It’s really neat to see debut novels on this list. Cinder, the first in Meyer’s popular series, launched her career ,which has spanned more than one series as well as more than one format (she’s done graphic novels as well as YA novels). The first book has nearly 600,000 ratings averaging 4.15 stars, along with 77% of the total reviews being either 4 or 5 stars. This is another title on the list without a film adaptation. Like Clare above, Meyer got her feet wet in fan fiction, which likely helped build her early readership.
11. Vampire Academy by Richelle Mead
The first book in a series which had a film made from it, but a film that ultimately was not successful. The series, however, continues to thrive with readers. Boasting a 4.13 average rating and over 500,000 total ratings, 75% of readers gave this one 4 or 5 stars. This series launched Mead’s popularity with subsequent series.
12. Throne of Glass by Sarah J. Maas
Maas’s books are wildly popular not only with teen readers but also with adult readers; this is especially true with her later series. But the first book in her first series tops the top YA books list, with nearly 500,000 ratings, 79% of those ratings being 4 or 5 stars, and an average rating of 4.22. Subsequent books in this series, as well as her other series, rank high as well. Maas began and established her early writing life in fandom, like Clare and Meyer. There is no film.
13. The Red Queen by Victoria Aveyard
While Aveyard’s debut doesn’t yet have a film franchise behind it, the first book in the series has an impressive 450,000 ratings, with 74% of them being either 4 or 5 stars. The average rating is 4.06. Subsequent titles in the series are also popular, though not at the same scale. This was her first book.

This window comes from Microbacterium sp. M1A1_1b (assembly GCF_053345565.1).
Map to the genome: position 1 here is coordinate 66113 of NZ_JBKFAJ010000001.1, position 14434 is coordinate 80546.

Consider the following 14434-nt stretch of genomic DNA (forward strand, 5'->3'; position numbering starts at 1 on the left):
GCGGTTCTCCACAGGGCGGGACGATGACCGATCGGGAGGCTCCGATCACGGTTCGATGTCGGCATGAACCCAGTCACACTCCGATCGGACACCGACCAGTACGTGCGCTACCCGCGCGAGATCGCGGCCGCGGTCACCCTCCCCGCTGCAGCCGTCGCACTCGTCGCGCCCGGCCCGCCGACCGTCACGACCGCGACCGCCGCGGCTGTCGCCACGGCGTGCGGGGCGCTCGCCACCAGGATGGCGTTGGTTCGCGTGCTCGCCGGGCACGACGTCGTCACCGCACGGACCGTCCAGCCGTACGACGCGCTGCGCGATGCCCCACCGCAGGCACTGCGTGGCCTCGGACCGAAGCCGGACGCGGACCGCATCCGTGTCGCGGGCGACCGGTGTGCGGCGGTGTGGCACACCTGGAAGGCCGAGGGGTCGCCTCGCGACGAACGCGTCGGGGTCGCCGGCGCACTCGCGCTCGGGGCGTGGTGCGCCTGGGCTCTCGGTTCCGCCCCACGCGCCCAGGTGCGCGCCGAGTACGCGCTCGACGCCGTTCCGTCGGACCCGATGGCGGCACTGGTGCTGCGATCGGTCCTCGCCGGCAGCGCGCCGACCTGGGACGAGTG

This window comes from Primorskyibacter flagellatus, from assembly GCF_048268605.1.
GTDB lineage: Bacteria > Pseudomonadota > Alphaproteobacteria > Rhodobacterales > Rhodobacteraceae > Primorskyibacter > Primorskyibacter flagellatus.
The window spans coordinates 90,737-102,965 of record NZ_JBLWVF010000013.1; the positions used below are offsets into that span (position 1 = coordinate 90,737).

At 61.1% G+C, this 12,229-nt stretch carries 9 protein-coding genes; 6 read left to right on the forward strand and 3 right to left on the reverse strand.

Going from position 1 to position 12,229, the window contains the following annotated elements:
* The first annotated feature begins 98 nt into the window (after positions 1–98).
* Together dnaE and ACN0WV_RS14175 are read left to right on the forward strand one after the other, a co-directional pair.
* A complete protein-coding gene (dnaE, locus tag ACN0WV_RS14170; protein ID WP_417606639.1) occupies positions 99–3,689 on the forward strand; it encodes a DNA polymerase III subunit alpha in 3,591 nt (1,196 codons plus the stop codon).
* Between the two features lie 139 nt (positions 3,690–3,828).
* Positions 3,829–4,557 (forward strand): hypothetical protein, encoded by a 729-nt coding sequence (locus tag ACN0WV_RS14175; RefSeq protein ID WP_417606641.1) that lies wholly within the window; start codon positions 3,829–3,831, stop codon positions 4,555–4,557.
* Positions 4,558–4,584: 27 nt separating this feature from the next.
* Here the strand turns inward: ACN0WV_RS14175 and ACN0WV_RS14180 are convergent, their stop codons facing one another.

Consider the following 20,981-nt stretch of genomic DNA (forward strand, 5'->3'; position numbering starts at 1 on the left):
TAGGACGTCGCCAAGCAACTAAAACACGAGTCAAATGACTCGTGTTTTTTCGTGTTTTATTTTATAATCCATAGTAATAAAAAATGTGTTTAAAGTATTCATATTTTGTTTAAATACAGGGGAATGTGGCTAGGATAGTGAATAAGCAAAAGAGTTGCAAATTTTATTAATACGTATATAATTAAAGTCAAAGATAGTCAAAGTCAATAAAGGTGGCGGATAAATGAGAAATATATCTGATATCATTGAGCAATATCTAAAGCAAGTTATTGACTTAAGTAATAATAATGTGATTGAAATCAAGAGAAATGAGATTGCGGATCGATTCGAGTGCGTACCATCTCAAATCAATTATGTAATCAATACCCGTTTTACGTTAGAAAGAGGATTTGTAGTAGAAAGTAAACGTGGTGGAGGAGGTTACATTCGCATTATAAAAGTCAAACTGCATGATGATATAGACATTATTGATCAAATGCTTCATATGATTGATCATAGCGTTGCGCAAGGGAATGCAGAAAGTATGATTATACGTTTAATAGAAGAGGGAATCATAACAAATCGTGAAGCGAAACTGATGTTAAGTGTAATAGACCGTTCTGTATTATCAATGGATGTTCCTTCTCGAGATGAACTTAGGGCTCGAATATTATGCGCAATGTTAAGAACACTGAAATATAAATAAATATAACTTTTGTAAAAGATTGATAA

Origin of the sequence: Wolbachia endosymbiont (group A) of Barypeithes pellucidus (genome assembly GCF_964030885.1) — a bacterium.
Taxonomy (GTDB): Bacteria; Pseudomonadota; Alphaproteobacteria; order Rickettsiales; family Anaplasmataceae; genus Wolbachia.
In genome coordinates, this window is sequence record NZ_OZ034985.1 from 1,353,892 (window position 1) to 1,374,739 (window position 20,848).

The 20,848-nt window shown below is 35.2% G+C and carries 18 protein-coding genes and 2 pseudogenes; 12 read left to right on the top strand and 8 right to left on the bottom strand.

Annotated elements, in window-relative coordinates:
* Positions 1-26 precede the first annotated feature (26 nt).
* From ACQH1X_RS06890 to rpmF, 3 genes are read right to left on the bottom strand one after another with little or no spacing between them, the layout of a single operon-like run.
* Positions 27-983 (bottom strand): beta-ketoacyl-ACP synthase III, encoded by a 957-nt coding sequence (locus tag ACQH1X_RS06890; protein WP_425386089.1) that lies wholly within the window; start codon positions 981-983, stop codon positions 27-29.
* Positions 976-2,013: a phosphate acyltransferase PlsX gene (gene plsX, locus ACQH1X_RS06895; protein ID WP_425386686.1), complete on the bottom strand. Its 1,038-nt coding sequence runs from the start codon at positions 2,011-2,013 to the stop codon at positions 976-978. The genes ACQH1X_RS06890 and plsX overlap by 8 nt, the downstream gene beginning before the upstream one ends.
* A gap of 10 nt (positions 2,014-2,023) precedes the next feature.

14. Legend by Marie Lu
The first in a series—and the debut book—by Marie Lu, this title launched her career. There’s yet to be a film adaptation, though Lu continues to publish new series titles, as well as publish in the comic format. She’s the second author of color on this list, and her book has a 4.18 average rating, with 372,000 ratings. What’s most impressive, though, is 78% of reviews being 4 and 5 star.
15. The Hate U Give by Angie Thomas
The only reason this book isn’t higher on the list is that it was only published two years ago. The next-closest book in terms of publication date is The Red Queen, published in 2015. Given the successful film and the fact that this book continues to top the bestseller list, it’ll likely rise to the top of the top before too long because, in addition to having 325,000 ratings with a 4.53 average, an astounding 91% of the ratings are 4 or 5 stars. That’s not a typo. Only 8% of reviews are not 4 or 5 stars. This book had the highest percentage of 4 and 5 star ratings of any on this list, as well as any considered for it.
The top YA books are a really fascinating study in scope. They feature every genre, as well as showcasing some of the trends and waves that have hit the YA world. We see dystopia, vampires, first books in series, and, without question, we’re at the start of seeing books by authors of color about teens of color making their way onto the list. This, of course, isn’t a trend but instead a telling indication of how the work done to increase shelf space for marginalized voices—as well as publicity and marketing for those titles—has allowed these books to rise because they are needed and because audiences want them.
For those interested, here are the next few books by authors of color in the rankings of top YA books. It’s possible they, too, might find themselves ranking higher in the years to come.
To All The Boys I’ve Loved Before by Jenny Han, with a 4.16 average rating, 336,027 ratings, and 78% of those ratings being 4 or 5 star.
Everything, Everything by Nicola Yoon, with a 4.08 average rating, nearly 300,000 ratings, and 74% of those ratings being 4 or 5 star.
Aristotle and Dante Discover The Secrets of the Universe by Benjamin Alire Saenz, with nearly 200,000 ratings, a 4.34 average rating, and 83% of those ratings being 4 or 5 star.
Unwind by Neil Shusterman has a 4.18 average rating, with over 175,000 ratings and 79% of its ratings in the 4–5 star range.
An Ember in the Ashes by Sabaa Tahir has a 4.31 average rating, 145,000 ratings, and 85% of those ratings are 4 or 5 star.